Kyrylo Tabunshchyk in Jamaica

Written by: Zoya Tabunshchyk


***Kyrylo Tabunshchyk, the tournament Director at ACE Tennis and the Head Coach of the Progressive programs in Burlington, took his family to Jamaica for a recent vacation. Doug Burke president of ACE Tennis arranged with the Jamaican Tennis Association to access Kyrylo’s leadership skills while in Montego Bay. Following is a report from his wife Zoya on the three days of activities. ***


Click here for photos of the trip.

On the first day nine Jamaican coaches came to workshop. Kyrylo came up with an idea of showing the coaches what it feels like to be kids during practice. It helped coaches to open up their minds and think of new ideas for teaching. It went very well. Kyrylo treated coaches as if they were little kids. They did fitness, different drills, played with each other. He explained a lot of teaching situations he had faced before and about how he tries to deal with them. It engaged a lot of conversation among coaches, they were discussing a lot of situations regarding the development of a tennis player and a good athlete emphasizing on the development of a good athlete in general and how to approach each student personally. At the end the coaches were quite engaged in the discussion.

On day two of the camp Kyrylo spent most of his time working with kids – ages four to 15 years old. There were ten coaches and over 20 kids. Most of them came straight from school and as a result some were late. The program started with four kids however finished with about 25.

During this practice Kyrylo tried to show coaches how to progress in their teaching technique. He chose one particular element, the forehand attack for exampl, which most of the Jamaican kids were struggling with. During the next hour Kyrylo showed them how to break down this stroke into simple elements which everyone was able to perform and gradually added more elements. At the end of this part of the practice all of the players were able to execute the stroke/motion.

Kyrylo also emphasized the importance of physical development for all players through the actual fitness practice. All players had a chance to execute a lot of different exercises. At the end of the session there were only two courts available, and Kyrylo demonstrated that lack of courts should not affect the intensity and quality of practice. He organized all 25 students on two courts in such a way that everyone was working hard and program didn’t loose its intensity and flow.

After the training Kyrylo spoke with the coaches and explained to them:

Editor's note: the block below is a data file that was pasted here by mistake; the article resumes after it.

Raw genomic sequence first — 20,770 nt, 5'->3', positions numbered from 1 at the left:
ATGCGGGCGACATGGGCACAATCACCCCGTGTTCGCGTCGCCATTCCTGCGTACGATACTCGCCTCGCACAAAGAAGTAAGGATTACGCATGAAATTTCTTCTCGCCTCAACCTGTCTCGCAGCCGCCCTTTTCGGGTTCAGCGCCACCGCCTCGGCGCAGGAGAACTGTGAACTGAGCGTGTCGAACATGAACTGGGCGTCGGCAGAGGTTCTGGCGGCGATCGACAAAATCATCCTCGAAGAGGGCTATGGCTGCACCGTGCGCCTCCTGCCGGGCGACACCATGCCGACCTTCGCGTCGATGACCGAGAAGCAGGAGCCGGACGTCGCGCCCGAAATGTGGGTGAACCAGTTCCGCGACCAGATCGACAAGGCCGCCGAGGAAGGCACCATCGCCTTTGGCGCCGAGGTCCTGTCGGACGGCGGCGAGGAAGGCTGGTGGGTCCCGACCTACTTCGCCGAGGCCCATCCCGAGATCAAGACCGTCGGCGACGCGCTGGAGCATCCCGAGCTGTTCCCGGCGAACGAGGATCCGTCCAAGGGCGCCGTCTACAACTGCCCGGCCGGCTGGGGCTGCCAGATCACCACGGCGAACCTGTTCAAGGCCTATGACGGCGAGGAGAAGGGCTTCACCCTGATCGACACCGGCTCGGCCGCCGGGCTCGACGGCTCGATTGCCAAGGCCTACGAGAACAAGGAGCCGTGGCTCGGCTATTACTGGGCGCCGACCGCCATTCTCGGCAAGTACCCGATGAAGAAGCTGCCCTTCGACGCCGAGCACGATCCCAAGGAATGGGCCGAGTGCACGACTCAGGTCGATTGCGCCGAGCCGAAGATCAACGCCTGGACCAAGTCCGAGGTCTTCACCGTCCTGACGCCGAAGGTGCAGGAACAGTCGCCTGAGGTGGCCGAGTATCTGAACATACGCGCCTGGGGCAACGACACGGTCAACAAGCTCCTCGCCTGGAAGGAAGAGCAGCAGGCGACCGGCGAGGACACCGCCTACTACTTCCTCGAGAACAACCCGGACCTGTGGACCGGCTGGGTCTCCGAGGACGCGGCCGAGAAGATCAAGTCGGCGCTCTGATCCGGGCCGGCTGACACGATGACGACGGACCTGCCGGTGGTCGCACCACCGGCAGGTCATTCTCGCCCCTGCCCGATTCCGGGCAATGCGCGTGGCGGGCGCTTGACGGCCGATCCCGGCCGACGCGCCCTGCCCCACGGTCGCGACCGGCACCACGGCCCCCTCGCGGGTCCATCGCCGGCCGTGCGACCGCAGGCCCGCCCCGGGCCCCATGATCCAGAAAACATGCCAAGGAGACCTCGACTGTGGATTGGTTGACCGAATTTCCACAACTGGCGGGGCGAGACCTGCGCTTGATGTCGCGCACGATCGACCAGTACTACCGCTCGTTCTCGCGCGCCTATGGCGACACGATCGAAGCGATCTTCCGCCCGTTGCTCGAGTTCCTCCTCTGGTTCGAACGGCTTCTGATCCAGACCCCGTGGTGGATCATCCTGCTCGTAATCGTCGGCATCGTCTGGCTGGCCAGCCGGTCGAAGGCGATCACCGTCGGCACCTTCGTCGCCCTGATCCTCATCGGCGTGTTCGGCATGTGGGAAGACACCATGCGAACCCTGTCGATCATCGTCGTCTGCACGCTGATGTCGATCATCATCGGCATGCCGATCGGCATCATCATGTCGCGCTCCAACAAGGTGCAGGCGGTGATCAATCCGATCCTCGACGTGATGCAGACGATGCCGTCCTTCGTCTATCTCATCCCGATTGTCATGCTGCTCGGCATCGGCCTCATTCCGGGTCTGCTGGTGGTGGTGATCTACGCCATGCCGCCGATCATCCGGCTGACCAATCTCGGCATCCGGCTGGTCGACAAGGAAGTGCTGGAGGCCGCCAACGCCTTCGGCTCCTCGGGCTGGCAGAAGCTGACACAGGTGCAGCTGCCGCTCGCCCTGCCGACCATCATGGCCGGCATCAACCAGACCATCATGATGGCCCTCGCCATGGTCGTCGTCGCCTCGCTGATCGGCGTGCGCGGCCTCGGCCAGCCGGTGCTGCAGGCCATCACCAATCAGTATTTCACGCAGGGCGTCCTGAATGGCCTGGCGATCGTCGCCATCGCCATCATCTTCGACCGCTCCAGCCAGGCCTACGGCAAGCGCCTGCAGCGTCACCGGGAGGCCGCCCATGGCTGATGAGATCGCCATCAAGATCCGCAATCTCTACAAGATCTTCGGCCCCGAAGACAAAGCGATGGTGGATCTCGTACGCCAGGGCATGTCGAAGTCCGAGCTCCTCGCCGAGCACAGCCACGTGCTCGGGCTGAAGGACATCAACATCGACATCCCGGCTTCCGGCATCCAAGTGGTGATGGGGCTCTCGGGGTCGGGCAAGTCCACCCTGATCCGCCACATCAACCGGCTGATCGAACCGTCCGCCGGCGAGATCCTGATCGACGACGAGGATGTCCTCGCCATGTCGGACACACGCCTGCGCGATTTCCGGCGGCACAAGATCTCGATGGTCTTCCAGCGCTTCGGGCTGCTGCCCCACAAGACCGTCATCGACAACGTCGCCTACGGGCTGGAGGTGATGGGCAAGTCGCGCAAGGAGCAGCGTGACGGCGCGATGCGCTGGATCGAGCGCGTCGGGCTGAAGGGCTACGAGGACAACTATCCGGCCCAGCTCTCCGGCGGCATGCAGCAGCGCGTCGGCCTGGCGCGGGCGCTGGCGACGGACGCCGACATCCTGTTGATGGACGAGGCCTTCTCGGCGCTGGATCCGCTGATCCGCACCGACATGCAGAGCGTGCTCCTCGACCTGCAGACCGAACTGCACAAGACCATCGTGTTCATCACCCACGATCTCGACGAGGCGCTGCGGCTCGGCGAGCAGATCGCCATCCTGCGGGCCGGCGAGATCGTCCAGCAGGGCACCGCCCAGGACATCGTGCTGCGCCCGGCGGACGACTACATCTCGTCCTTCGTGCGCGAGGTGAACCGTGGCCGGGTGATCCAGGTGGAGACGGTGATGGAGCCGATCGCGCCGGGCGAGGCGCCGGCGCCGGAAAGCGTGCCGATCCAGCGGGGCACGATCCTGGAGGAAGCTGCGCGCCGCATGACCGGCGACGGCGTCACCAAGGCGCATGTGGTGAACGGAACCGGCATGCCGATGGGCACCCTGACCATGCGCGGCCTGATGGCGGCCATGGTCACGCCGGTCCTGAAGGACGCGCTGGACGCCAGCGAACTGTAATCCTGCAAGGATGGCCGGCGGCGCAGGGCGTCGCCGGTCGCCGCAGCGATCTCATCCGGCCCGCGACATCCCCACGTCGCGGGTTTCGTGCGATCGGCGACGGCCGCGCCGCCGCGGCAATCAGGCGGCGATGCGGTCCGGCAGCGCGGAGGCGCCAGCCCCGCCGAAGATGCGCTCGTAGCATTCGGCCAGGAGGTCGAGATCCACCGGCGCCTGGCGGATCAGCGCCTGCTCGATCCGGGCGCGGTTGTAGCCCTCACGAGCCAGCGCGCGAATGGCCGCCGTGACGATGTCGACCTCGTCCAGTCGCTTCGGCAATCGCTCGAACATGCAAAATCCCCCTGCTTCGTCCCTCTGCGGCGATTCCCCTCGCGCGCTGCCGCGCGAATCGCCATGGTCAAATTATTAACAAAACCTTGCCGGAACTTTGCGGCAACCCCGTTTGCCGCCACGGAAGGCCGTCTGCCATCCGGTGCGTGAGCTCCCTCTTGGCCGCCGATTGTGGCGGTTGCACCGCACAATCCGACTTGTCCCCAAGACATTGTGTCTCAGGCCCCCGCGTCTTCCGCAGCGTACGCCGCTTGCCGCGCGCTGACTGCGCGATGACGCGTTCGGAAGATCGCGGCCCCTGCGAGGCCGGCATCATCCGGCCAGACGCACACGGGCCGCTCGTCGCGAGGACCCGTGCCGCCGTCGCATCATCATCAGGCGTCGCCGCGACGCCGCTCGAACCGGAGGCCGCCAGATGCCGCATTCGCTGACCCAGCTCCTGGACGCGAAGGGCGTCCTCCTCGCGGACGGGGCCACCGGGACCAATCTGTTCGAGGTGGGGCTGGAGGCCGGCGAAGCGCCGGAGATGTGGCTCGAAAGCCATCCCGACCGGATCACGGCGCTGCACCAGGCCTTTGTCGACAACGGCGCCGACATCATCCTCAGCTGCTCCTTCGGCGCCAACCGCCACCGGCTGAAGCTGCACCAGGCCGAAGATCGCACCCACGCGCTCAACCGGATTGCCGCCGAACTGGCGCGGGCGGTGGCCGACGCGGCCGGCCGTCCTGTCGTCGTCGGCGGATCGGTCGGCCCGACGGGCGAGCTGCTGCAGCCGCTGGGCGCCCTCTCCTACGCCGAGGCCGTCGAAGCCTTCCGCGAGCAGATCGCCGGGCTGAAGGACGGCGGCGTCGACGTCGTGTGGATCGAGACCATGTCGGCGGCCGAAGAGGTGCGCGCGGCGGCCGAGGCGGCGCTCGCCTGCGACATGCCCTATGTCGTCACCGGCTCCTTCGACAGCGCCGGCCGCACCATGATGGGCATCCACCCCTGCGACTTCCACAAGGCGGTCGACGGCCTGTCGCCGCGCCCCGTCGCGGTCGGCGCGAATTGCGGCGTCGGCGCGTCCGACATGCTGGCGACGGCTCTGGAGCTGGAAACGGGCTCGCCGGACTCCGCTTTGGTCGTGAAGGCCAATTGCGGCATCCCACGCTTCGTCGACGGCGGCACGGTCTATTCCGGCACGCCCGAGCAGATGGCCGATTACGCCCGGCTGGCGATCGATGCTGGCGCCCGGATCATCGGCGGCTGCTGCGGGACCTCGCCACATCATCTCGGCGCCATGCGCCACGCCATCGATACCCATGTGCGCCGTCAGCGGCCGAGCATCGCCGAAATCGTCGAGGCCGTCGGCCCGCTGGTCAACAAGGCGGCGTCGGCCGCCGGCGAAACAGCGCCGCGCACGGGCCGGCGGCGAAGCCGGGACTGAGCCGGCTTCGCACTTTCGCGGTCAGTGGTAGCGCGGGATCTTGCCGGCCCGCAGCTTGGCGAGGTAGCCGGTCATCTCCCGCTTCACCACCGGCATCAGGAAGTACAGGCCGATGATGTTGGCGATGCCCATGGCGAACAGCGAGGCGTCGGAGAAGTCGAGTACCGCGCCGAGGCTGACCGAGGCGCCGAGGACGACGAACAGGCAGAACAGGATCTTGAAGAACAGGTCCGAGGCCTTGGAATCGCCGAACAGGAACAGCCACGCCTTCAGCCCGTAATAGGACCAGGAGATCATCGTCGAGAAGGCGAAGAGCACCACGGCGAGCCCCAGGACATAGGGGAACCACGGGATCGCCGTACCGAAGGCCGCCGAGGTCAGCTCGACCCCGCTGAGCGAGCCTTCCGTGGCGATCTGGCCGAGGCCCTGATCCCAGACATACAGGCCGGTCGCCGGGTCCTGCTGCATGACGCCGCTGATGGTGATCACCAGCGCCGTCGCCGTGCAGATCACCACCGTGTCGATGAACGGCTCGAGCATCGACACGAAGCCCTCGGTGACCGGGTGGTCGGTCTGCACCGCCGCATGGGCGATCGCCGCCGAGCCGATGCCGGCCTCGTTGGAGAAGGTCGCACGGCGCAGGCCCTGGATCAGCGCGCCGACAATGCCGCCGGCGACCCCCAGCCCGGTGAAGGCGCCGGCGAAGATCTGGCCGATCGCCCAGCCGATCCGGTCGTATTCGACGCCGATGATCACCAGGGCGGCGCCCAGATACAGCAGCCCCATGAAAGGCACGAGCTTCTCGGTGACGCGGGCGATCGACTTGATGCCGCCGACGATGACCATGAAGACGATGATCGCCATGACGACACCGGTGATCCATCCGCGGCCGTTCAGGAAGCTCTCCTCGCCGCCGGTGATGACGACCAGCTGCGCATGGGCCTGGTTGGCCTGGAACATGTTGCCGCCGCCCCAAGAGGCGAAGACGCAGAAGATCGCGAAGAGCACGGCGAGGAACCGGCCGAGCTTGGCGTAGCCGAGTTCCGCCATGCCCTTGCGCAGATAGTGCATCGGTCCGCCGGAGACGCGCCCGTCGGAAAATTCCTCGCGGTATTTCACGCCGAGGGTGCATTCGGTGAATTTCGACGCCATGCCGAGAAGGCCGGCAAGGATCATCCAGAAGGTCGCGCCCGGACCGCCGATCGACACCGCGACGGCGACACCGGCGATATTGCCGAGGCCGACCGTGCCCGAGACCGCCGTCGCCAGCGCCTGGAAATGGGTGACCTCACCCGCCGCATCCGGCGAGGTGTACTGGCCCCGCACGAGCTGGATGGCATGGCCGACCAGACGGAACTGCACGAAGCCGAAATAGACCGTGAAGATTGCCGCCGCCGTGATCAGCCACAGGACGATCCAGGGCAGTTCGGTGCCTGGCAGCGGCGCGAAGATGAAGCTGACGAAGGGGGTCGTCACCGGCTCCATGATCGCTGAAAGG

• How all the different elements in tennis could be broken down and presented easily to all kids regardless of age and skill level where the student can easily understand and execute/succeed;
  • The importance of having a good discipline on court helps develop a positive attitude during the practice while still pushing their limit during the practice;
  • How to structure the program to work with a large group whith limited court availability;
  • How to structure the program where differences in age and skill level are present;
  • And the importance of discipline and professionalism as this has an impact on the level of respect that coach will receive from student.

On the last day everyone came in time and Kyrylo ran a three hour session the way he would usually do at ACE, where the previous two days were more about sharing experiences with coaches.

All students started with a general physical warm-up and then the group was split in half. One went on to do intensive fitness, the others were on three courts with Jamaican coaches assisting Kyrylo. They worked on some fundamental technical elements, footwork, and ground strokes with simple tactical goals. Then, the groups were switched.

Kyrylo was focused on everyone’s performance and discipline to make sure that everyone put maximum effort in. It was a challenge for the kids to work at such a high intensity under the hot Jamaican sun, but they all worked hard with excellent attitudes. Coaches helped a lot with managing a big group of kids. They ran different drills and had fun conversations during the breaks that helped to establish good relations between coaches and kids. On the second half there were cooperative drills where players were hitting a lot of balls while rallying and trying to utilize the skills that they learned in the first part of practice. The session was finished with playing points, moving up and down. After the session the Jamaican kids took some pictures, received certificates, established personal contacts.

Overall, Jamaica is awesome and lots of fun.

A deeper dive into second serve statistics

The two most widely reported second serve statistics in professional tennis are the number of double faults a player hit, and their second serve winning percentage. If we’re trying to understand the effectiveness of a particular player’s second serve, relying only on those statistics has significant drawbacks. Article by Michal Kokta.

Yves Boulais: No Excuses… Get Working

Yves was proud to work with players including Greg Rudsedski, Patricia Hy, Oliver Marach, Eugenie Bouchard and Rebecca Marino, who achieved excellent results on the world stage. He was an Olympic Coach in Barcelona 1992 & Atlanta 1996, and Captain of the Canadian FedCup Team 1998 – 2000.

Update on UK Tennis Situation with Master Louis Cayer

I would like to share a mindset I instil in all the players I coach, one I believe has greatly influenced all of the player’s performances; “whatever happens, I can handle it.” This mindset is achieved through a systematic, tactical development process, so that whoever the opponent, whatever the surface, regardless of the environment, or scoring, the players can, and will rise to the challenge as it is presented.